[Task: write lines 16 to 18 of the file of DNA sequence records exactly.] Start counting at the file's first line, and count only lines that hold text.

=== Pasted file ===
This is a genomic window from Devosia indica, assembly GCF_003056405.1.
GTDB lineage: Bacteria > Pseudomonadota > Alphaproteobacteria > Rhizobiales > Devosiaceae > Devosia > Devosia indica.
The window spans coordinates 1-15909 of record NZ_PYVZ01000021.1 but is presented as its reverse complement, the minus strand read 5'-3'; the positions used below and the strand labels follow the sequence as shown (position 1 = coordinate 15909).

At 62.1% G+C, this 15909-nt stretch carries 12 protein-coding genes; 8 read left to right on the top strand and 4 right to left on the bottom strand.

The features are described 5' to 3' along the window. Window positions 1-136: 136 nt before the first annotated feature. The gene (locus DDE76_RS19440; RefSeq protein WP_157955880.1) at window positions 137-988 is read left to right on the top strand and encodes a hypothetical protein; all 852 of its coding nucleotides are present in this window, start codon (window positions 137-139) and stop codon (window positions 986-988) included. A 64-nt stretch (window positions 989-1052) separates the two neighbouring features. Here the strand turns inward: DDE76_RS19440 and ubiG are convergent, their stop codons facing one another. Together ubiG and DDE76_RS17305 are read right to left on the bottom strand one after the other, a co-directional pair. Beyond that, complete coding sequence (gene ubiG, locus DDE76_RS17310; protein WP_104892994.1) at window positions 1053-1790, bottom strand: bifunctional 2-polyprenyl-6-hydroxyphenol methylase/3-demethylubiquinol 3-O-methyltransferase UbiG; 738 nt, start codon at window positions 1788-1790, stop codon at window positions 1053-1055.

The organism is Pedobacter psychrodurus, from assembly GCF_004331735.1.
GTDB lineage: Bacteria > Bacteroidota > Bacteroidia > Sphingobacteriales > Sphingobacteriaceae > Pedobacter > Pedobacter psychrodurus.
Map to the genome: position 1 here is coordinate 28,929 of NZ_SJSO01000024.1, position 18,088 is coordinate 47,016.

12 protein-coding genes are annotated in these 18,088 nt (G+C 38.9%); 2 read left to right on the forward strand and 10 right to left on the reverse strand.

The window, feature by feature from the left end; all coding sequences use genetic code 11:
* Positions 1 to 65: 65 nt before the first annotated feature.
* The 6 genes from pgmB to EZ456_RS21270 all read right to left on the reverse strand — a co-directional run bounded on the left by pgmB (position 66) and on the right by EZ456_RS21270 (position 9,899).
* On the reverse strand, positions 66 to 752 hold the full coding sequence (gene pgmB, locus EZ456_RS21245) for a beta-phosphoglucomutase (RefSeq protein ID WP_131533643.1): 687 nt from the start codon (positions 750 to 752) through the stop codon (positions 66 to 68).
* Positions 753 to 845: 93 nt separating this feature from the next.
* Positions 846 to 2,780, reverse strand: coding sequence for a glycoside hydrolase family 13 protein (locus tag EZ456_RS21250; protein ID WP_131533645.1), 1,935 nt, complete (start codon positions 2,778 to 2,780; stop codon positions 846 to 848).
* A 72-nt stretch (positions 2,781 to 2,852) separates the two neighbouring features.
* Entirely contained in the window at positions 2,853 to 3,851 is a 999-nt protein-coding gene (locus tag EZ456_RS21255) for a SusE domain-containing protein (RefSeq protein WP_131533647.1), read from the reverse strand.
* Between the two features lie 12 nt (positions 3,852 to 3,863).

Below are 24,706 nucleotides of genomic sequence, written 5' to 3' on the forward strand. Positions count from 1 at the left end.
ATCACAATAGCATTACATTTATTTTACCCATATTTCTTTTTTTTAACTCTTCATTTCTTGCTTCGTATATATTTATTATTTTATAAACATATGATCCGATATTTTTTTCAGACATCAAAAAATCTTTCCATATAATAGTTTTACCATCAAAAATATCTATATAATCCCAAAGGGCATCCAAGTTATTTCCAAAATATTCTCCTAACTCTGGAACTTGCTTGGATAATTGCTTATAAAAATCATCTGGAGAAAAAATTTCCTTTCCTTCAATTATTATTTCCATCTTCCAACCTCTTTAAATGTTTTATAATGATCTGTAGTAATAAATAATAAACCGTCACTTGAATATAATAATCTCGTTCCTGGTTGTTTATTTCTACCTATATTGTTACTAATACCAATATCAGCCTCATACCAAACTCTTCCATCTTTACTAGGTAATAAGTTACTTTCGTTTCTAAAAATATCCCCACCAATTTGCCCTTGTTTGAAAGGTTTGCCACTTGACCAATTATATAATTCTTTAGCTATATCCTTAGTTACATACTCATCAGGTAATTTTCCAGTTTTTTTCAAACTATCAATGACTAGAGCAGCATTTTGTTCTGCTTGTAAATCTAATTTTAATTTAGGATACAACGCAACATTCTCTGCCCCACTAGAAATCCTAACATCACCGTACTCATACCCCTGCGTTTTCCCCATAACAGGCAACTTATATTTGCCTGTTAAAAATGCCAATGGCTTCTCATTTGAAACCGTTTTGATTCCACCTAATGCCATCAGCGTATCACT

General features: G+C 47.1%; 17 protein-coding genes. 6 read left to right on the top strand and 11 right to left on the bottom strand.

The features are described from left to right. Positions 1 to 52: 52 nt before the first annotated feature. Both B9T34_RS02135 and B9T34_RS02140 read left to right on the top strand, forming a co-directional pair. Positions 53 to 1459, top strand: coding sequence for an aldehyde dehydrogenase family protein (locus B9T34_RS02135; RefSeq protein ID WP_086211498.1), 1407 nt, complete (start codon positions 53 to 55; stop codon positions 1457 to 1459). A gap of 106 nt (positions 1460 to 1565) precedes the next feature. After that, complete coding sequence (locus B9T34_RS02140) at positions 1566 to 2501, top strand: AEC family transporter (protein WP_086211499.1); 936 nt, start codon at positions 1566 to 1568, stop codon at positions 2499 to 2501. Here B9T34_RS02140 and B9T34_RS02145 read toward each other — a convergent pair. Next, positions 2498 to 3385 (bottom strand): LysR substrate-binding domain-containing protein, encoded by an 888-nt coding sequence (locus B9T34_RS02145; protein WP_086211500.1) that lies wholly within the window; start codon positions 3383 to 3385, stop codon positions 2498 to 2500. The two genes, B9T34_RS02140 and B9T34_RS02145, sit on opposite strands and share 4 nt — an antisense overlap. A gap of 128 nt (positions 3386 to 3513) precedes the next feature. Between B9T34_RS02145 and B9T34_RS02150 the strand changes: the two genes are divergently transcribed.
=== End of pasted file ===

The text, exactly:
* A 72-nt stretch (positions 2,781 to 2,852) separates the two neighbouring features.
* Entirely contained in the window at positions 2,853 to 3,851 is a 999-nt protein-coding gene (locus tag EZ456_RS21255) for a SusE domain-containing protein (RefSeq protein WP_131533647.1), read from the reverse strand.
* Between the two features lie 12 nt (positions 3,852 to 3,863).